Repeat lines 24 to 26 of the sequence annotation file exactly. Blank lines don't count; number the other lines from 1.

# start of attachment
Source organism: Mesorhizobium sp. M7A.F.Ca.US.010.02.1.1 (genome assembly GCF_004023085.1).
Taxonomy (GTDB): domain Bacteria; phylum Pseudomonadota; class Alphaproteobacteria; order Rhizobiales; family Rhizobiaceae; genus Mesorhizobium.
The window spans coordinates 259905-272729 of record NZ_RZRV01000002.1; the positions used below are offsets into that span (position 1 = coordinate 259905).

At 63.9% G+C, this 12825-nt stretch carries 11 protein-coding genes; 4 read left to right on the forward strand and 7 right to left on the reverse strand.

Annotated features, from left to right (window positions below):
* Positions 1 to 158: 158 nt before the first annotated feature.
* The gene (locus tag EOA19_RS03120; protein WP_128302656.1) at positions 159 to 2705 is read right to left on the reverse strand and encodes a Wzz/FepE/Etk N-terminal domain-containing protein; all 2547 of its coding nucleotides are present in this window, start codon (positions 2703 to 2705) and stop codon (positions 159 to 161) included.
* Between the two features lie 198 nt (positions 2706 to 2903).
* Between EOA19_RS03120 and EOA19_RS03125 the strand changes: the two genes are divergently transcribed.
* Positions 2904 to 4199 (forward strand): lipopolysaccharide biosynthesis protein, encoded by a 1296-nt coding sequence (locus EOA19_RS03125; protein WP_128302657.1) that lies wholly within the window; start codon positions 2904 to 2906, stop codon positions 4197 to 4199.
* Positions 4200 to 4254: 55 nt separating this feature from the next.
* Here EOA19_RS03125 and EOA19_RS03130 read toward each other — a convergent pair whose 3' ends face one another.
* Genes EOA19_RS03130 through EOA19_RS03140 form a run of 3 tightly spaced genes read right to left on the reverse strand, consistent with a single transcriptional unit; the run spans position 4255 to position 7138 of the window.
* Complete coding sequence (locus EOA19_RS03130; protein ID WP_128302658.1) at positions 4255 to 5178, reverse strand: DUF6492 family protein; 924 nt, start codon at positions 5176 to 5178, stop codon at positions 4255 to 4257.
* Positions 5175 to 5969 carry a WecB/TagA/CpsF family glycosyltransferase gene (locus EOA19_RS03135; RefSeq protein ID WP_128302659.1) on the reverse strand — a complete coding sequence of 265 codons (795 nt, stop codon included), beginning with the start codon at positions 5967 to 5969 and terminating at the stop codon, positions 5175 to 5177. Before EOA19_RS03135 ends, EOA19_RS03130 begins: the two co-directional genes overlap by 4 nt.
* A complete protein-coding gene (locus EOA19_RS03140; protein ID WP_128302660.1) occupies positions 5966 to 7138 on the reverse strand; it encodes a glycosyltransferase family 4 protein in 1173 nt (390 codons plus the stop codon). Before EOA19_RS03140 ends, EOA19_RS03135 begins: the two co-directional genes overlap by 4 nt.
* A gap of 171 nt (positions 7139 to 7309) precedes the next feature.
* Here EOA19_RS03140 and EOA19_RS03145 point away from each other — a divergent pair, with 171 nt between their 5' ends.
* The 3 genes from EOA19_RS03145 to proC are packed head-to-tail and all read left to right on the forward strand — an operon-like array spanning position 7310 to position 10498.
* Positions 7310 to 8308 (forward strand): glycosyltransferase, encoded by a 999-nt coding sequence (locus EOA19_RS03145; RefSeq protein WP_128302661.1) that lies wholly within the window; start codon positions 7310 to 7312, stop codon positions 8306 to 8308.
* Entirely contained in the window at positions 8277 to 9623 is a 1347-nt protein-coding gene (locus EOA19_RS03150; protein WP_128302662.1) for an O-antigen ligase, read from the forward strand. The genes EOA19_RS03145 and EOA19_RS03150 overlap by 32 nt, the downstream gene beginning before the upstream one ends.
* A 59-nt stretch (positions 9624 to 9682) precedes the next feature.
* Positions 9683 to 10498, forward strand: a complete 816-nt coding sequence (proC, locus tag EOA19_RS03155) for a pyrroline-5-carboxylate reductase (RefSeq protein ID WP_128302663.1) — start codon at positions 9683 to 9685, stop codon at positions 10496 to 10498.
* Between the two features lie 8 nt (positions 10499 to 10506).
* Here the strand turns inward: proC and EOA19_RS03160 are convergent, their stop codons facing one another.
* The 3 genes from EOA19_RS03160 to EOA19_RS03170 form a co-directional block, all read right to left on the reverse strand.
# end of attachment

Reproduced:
* Between the two features lie 8 nt (positions 10499 to 10506).
* Here the strand turns inward: proC and EOA19_RS03160 are convergent, their stop codons facing one another.
* The 3 genes from EOA19_RS03160 to EOA19_RS03170 form a co-directional block, all read right to left on the reverse strand.